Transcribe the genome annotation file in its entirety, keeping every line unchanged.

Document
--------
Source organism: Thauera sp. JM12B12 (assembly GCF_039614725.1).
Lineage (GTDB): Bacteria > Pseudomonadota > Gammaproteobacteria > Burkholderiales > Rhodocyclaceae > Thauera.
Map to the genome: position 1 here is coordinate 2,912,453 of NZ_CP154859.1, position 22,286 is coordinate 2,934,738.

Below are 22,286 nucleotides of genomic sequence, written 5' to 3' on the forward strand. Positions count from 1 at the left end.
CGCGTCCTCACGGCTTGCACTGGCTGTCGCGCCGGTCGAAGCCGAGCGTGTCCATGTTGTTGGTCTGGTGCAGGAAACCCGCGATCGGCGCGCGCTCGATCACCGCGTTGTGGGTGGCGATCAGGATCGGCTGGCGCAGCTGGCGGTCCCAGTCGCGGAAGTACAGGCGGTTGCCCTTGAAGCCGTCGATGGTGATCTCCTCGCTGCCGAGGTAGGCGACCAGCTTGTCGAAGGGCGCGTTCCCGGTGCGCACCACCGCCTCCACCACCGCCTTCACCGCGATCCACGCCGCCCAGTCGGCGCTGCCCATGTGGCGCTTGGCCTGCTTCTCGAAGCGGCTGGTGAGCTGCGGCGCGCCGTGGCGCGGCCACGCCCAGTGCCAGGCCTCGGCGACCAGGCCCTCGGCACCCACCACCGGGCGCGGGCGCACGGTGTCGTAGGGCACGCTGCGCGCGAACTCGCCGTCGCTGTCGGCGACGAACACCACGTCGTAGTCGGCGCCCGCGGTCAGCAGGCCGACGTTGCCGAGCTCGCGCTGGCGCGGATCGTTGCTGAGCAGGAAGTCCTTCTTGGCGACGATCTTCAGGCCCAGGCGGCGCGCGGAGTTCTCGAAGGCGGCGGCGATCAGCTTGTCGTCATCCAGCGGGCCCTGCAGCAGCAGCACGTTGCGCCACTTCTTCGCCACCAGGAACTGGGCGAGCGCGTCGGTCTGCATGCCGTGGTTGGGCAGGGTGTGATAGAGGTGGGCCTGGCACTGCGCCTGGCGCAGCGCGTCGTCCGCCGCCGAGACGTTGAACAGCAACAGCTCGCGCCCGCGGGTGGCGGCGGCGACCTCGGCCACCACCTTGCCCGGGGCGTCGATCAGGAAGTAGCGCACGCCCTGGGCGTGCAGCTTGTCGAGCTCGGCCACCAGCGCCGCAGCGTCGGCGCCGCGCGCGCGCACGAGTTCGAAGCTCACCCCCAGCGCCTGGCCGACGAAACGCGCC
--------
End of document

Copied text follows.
Source organism: Thauera sp. JM12B12 (assembly GCF_039614725.1).
Lineage (GTDB): Bacteria > Pseudomonadota > Gammaproteobacteria > Burkholderiales > Rhodocyclaceae > Thauera.
Map to the genome: position 1 here is coordinate 2,912,453 of NZ_CP154859.1, position 22,286 is coordinate 2,934,738.

Below are 22,286 nucleotides of genomic sequence, written 5' to 3' on the forward strand. Positions count from 1 at the left end.
CGCGTCCTCACGGCTTGCACTGGCTGTCGCGCCGGTCGAAGCCGAGCGTGTCCATGTTGTTGGTCTGGTGCAGGAAACCCGCGATCGGCGCGCGCTCGATCACCGCGTTGTGGGTGGCGATCAGGATCGGCTGGCGCAGCTGGCGGTCCCAGTCGCGGAAGTACAGGCGGTTGCCCTTGAAGCCGTCGATGGTGATCTCCTCGCTGCCGAGGTAGGCGACCAGCTTGTCGAAGGGCGCGTTCCCGGTGCGCACCACCGCCTCCACCACCGCCTTCACCGCGATCCACGCCGCCCAGTCGGCGCTGCCCATGTGGCGCTTGGCCTGCTTCTCGAAGCGGCTGGTGAGCTGCGGCGCGCCGTGGCGCGGCCACGCCCAGTGCCAGGCCTCGGCGACCAGGCCCTCGGCACCCACCACCGGGCGCGGGCGCACGGTGTCGTAGGGCACGCTGCGCGCGAACTCGCCGTCGCTGTCGGCGACGAACACCACGTCGTAGTCGGCGCCCGCGGTCAGCAGGCCGACGTTGCCGAGCTCGCGCTGGCGCGGATCGTTGCTGAGCAGGAAGTCCTTCTTGGCGACGATCTTCAGGCCCAGGCGGCGCGCGGAGTTCTCGAAGGCGGCGGCGATCAGCTTGTCGTCATCCAGCGGGCCCTGCAGCAGCAGCACGTTGCGCCACTTCTTCGCCACCAGGAACTGGGCGAGCGCGTCGGTCTGCATGCCGTGGTTGGGCAGGGTGTGATAGAGGTGGGCCTGGCACTGCGCCTGGCGCAGCGCGTCGTCCGCCGCCGAGACGTTGAACAGCAACAGCTCGCGCCCGCGGGTGGCGGCGGCGACCTCGGCCACCACCTTGCCCGGGGCGTCGATCAGGAAGTAGCGCACGCCCTGGGCGTGCAGCTTGTCGAGCTCGGCCACCAGCGCCGCAGCGTCGGCGCCGCGCGCGCGCACGAGTTCGAAGCTCACCCCCAGCGCCTGGCCGACGAAACGCGCC